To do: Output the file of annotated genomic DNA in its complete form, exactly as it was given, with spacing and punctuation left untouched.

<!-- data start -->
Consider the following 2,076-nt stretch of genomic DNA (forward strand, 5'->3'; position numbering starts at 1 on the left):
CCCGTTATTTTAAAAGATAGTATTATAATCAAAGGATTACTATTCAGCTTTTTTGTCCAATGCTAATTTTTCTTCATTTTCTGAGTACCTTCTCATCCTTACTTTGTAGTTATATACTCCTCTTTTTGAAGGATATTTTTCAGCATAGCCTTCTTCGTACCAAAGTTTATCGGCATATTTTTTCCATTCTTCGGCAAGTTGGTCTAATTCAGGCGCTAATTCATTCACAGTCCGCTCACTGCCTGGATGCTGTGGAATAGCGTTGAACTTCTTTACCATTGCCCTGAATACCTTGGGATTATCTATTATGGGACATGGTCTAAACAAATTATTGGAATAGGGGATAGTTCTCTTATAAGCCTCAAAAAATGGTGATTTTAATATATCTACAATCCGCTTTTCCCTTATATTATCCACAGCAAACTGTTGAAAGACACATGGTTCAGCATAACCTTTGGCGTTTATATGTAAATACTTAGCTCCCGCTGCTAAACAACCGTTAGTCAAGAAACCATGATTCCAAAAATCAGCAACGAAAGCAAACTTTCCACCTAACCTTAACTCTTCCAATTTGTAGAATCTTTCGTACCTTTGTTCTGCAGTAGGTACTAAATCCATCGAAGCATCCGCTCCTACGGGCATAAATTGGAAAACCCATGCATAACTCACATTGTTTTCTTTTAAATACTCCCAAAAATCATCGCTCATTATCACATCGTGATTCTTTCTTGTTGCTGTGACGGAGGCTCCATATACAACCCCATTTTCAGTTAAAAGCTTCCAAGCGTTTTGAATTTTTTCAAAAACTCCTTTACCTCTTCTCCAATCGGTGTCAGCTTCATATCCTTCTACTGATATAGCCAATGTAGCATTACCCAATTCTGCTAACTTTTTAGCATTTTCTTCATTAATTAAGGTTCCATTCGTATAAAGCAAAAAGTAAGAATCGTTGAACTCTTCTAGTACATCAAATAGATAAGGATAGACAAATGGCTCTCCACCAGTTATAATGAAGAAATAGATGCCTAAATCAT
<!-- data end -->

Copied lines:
Consider the following 2,076-nt stretch of genomic DNA (forward strand, 5'->3'; position numbering starts at 1 on the left):
CCCGTTATTTTAAAAGATAGTATTATAATCAAAGGATTACTATTCAGCTTTTTTGTCCAATGCTAATTTTTCTTCATTTTCTGAGTACCTTCTCATCCTTACTTTGTAGTTATATACTCCTCTTTTTGAAGGATATTTTTCAGCATAGCCTTCTTCGTACCAAAGTTTATCGGCATATTTTTTCCATTCTTCGGCAAGTTGGTCTAATTCAGGCGCTAATTCATTCACAGTCCGCTCACTGCCTGGATGCTGTGGAATAGCGTTGAACTTCTTTACCATTGCCCTGAATACCTTGGGATTATCTATTATGGGACATGGTCTAAACAAATTATTGGAATAGGGGATAGTTCTCTTATAAGCCTCAAAAAATGGTGATTTTAATATATCTACAATCCGCTTTTCCCTTATATTATCCACAGCAAACTGTTGAAAGACACATGGTTCAGCATAACCTTTGGCGTTTATATGTAAATACTTAGCTCCCGCTGCTAAACAACCGTTAGTCAAGAAACCATGATTCCAAAAATCAGCAACGAAAGCAAACTTTCCACCTAACCTTAACTCTTCCAATTTGTAGAATCTTTCGTACCTTTGTTCTGCAGTAGGTACTAAATCCATCGAAGCATCCGCTCCTACGGGCATAAATTGGAAAACCCATGCATAACTCACATTGTTTTCTTTTAAATACTCCCAAAAATCATCGCTCATTATCACATCGTGATTCTTTCTTGTTGCTGTGACGGAGGCTCCATATACAACCCCATTTTCAGTTAAAAGCTTCCAAGCGTTTTGAATTTTTTCAAAAACTCCTTTACCTCTTCTCCAATCGGTGTCAGCTTCATATCCTTCTACTGATATAGCCAATGTAGCATTACCCAATTCTGCTAACTTTTTAGCATTTTCTTCATTAATTAAGGTTCCATTCGTATAAAGCAAAAAGTAAGAATCGTTGAACTCTTCTAGTACATCAAATAGATAAGGATAGACAAATGGCTCTCCACCAGTTATAATGAAGAAATAGATGCCTAAATCAT